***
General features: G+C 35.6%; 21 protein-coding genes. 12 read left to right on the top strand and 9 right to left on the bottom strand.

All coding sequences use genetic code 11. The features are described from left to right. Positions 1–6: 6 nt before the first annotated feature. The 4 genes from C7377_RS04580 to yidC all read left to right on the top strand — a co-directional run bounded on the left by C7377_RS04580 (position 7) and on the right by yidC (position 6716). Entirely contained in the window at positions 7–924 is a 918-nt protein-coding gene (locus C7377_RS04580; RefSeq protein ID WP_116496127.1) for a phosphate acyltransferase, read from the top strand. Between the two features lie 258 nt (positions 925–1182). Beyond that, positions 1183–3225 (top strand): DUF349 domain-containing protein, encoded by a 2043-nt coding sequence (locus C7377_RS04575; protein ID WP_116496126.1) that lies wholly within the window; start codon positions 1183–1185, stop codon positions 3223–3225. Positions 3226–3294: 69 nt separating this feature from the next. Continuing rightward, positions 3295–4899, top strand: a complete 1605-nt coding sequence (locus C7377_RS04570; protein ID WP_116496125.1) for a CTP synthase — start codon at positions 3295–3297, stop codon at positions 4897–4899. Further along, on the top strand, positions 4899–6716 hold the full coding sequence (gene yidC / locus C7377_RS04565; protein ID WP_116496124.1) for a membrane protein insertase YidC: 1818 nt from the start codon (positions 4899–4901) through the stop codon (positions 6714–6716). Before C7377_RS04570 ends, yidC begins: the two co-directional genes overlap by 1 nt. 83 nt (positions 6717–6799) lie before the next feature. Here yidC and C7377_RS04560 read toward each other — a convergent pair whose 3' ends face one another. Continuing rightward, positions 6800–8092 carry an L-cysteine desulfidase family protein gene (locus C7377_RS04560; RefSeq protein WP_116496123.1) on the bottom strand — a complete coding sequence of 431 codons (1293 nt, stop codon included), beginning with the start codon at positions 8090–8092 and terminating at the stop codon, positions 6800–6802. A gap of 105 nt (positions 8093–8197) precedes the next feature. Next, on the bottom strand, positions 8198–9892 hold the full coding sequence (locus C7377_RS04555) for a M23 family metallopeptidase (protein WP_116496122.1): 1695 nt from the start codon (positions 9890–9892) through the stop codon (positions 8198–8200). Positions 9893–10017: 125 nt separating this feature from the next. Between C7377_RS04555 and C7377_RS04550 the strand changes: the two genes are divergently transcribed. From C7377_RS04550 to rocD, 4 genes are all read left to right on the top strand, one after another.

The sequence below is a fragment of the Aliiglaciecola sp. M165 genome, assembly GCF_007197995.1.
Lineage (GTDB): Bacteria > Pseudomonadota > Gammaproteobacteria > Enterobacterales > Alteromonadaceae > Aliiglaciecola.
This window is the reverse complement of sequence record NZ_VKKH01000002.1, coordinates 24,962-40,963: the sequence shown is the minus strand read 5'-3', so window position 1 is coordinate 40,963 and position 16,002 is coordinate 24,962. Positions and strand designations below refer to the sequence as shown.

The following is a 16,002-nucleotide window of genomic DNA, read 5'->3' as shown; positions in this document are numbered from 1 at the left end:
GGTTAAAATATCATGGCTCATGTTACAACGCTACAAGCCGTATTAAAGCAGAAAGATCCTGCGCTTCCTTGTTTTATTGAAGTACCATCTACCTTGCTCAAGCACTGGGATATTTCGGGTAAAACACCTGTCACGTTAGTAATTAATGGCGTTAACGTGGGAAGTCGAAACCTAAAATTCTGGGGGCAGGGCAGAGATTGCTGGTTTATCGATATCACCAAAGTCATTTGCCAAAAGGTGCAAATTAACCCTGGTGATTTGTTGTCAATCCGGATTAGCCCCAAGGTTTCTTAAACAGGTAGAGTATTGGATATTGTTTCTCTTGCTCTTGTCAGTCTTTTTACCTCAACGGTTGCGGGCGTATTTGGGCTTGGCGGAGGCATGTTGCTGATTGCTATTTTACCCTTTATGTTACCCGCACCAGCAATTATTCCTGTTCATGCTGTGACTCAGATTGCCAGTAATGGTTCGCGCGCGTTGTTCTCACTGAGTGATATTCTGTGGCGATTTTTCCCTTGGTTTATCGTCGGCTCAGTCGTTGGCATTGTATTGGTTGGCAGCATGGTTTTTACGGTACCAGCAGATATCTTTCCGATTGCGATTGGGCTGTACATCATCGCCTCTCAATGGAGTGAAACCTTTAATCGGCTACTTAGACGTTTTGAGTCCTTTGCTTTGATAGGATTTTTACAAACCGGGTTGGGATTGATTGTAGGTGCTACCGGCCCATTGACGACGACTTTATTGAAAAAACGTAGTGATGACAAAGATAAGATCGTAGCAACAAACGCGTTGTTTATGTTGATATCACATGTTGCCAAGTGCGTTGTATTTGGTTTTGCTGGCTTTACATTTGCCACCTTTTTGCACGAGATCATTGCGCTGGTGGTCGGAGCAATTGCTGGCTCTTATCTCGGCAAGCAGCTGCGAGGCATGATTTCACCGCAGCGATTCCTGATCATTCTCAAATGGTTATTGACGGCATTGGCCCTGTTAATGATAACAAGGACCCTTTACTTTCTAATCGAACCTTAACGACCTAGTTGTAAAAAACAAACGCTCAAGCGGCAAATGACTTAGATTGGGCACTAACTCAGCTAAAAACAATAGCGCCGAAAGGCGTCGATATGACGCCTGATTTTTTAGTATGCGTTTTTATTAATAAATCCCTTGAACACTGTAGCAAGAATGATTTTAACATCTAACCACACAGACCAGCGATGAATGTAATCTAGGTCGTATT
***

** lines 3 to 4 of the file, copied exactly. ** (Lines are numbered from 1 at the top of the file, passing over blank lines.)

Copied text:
The sequence below is a fragment of the Aliiglaciecola sp. M165 genome, assembly GCF_007197995.1.
Lineage (GTDB): Bacteria > Pseudomonadota > Gammaproteobacteria > Enterobacterales > Alteromonadaceae > Aliiglaciecola.